"We revisit the issue of bullying when it seems necessary. Underlying it all is our mission statement, which says that it is your duty to achieve your potential, to show loving care for all God's people, and to go out and change things if they are wrong."
It is not always as simple as "nasty thugs torment innocent victim but once his or her pain is drawn to their attention they repent and all ends happily". Sometimes, as Brendan Higgins points out, the relationship is more complex.
"Sometimes children who have complained about being quite severely bullied hang around the person they have named, as if they want to make themselves vulnerable to further bullying," he says. "They get into a cycle of being a victim, wanting to be able to come back and complain. There's an attention-seeking aspect. You have got to be very careful how you approach parents with that message: it can be very hard for some of them."
In Tracy Morris's experience, the peak period for bullying in Year 7 is between autumn and spring half-terms. "At first they are getting to know the school and it's all quiet,"she says. "Then there's a big unsettled period while the pecking order gets sorted out and everyone finds out who the hard nuts are. That's when we step in and deal with the ones who are trying to run the year group.
"We often hear that the bullies have been bullied themselves. Sometimes it's in the family: the adults or their older brothers and sisters have been doing it. Sometimes they were really badly picked on at primary school and they arrive at secondary school thinking 'I'm not going through that again: I'll do the bullying instead.' We had one girl who was incredibly good and helpful at home where her dad was ill, but she took it all out on other kids at school.
"It doesn't really matter why they are doing it - what matters is that they change, and, with the very powerful no-blame, empathetic approach, they mostly do."
The student support centre that Miss Morris runs deals with all forms of behaviour management, making it possible to prevent bullying rather than just picking up the pieces afterwards. When there were problems between one child with Asperger's and some of his classmates, she drew up contracts for all of them to ban behaviour that the others perceived as bullying. Some students have 'time-out' cards which they can use to leave the classroom and go to the student support centre if they feel dangerously close to losing their rag. Others use it as a base at lunch and break times rather than going into the playground.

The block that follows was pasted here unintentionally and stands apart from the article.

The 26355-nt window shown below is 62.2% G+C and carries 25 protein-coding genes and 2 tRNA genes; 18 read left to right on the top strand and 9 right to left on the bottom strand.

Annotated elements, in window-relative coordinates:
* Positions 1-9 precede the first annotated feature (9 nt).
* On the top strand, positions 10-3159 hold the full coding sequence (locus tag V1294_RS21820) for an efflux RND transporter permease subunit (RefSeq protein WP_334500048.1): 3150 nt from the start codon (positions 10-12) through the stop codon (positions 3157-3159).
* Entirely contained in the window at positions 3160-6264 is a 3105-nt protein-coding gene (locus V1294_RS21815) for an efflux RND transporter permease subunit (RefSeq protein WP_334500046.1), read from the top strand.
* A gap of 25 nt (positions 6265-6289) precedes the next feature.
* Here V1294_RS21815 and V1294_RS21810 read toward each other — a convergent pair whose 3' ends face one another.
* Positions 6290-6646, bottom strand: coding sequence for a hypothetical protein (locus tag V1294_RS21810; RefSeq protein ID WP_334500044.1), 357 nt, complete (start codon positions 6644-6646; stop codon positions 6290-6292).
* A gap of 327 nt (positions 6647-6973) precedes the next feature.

"We don't sweep things under the carpet here," says Miss Morris. "It's a very honest school. We never say to children 'Oh don't be so silly' or tell them that bullying is in their imagination. We investigate everything.
There is quite a culture of 'It's OK to tell'. For children who want to report something but don't want to be identified, they can email anonymously."
Ultimately, though, not even all this can guarantee to eliminate bullying.
Some children, Miss Morris has found, will carry on no matter what help is offered.
"I can think of two students who were really, really nasty bullies,' she says. "We put in every support, but they thought they were above and beyond everything we said and the effect they had on their year group was worrying. They got a posse following behind them because the other kids were scared and wanted to be in the gangs rather than outside them.
Fluffing over it does no one any good. In the end you have to think of the welfare of the majority and say 'Your behaviour is unacceptable, there is no place for you in this school.' "